Maplewood man sentenced for scheming more than $860,000 from financial institutions
FOR IMMEDIATE RELEASE
January 30, 2012
MINNEAPOLIS – Earlier today in federal court, a 40-year-old Maplewood man was
sentenced in federal court for taking more than $860,000 from the accounts of others at various
financial institutions. United States District Court Judge David Doty sentenced Marcus
Kwamena Benson to 144 months in prison as a result of being convicted of numerous bank fraud
charges, including on one count of bank fraud conspiracy, nine counts of bank fraud, three
counts of access device fraud, 10 counts of aggravated identity theft, one count of possession of
document-making implements, one count of possession of unauthorized access devices, and one
count of possession of device-making equipment. Benson was indicted on Sept. 15, 2008, and
following a four-day trial, which ended with his conviction, fled to Ghana, using a false passport.
He recently was captured by authorities and returned to the District of Minnesota.
Following today’s sentencing, Acting Postal Inspector in Charge Tommy D. Coke, Denver
Division, which includes the Twin Cities, said, “The sentencing today illustrates the commitment
of Postal inspectors to the protect the U.S. mail by investigating those individuals who use the
mail in the furtherance of their schemes to defraud. A special thanks to the U.S. Attorney’s
Office and the U.S. Marshals Service, which were instrumental in bringing Benson back from
Africa to face these charges and to serve time for the crimes he had committed.”
Evidence at trial demonstrated that Benson used the names and personal identification
information of account holders to apply for and receive credit cards from financial institutions,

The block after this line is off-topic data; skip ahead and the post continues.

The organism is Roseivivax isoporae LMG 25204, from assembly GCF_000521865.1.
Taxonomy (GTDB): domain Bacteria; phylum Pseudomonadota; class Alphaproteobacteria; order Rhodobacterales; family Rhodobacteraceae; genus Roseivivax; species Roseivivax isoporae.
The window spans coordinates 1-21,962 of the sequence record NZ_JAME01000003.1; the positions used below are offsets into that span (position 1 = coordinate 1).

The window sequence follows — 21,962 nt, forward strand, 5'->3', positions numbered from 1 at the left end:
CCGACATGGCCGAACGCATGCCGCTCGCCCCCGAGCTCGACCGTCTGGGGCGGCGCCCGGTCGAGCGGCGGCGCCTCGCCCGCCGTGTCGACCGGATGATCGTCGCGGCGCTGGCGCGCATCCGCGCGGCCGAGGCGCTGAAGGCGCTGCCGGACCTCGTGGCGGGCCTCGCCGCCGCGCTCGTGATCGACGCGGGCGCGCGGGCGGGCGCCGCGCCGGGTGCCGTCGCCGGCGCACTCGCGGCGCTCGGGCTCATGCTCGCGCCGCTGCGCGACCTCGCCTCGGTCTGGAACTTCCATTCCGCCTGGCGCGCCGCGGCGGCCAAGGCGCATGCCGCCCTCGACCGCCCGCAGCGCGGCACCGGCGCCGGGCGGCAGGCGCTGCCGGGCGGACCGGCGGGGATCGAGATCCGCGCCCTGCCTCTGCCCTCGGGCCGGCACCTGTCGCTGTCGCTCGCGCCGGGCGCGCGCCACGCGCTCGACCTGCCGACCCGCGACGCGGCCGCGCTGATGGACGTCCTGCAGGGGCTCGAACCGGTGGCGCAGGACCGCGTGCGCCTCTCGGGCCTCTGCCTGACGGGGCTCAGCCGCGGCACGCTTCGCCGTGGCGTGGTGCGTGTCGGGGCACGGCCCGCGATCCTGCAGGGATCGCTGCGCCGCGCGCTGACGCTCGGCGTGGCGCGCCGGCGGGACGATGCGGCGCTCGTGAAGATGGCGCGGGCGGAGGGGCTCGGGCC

which he then used to get cash advances. Benson also obtained funds from the home equity
accounts of others by ordering checks in their names, having those checks sent to addresses he
controlled, and then using the checks to withdraw cash from the equity line accounts. In all, the
trial jury found that Benson used the identities of others on 10 different occasions.
According to the U.S. Postal Inspection Service (“USPIS”), authorities began investigating Benson in June 2008, after being notified by a fraud inspector at US Bank about a high number
of fraudulent online credit card applications. It was determined the card issued as a result of one
of those applications was sent to a foreclosed St. Paul residence at which Benson had resided
from August of 2003 to February of 2007. On three dates, Benson was captured on surveillance
video at a US Bank ATM, withdrawing money from an account associated with that card.
As part of their investigation, law enforcement executed a search warrant on Benson’s
Maplewood home on August 25, 2008. There, Benson possessed document-making implements
(computers, a scanner, and a printer) intended to produce false identification documents. He also
was in possession of 15 or more unauthorized credit cards as well as equipment used to make
credit card encoders intended to defraud people.
In 2011, Benson was detained after attempting to fly from Ghana to Kenya. Ultimately, he
was extradited to the U.S. During his absence from this country, law enforcement discovered that
he had also participated in a check-cashing scheme with multiple co-conspirators that had not yet
been discovered at the time of his trial. Benson will not be charged in connection with fleeing
prior to his initial sentencing.
This case was the result of an investigation by the USPIS, the Minnesota Bureau of
Criminal Apprehension, U.S. Immigration and Customs Enforcement’s Homeland Security
Investigations, the Minnesota State Patrol, US Bank, Capital One, Chase Bank and Citibank. The
case was prosecuted by Assistant U.S. Attorneys LeeAnn K. Bell and Lola A. Velazguez-Aguilu.
Read about Tribal Justice
Our nationwide commitment to reducing gun crime in America.
Joint effort to reduce gun violence in Minneapolis.
Help us combat the proliferation of sexual exploitation crimes against children.
Ways you can help children cope with the impact of exposure to violence.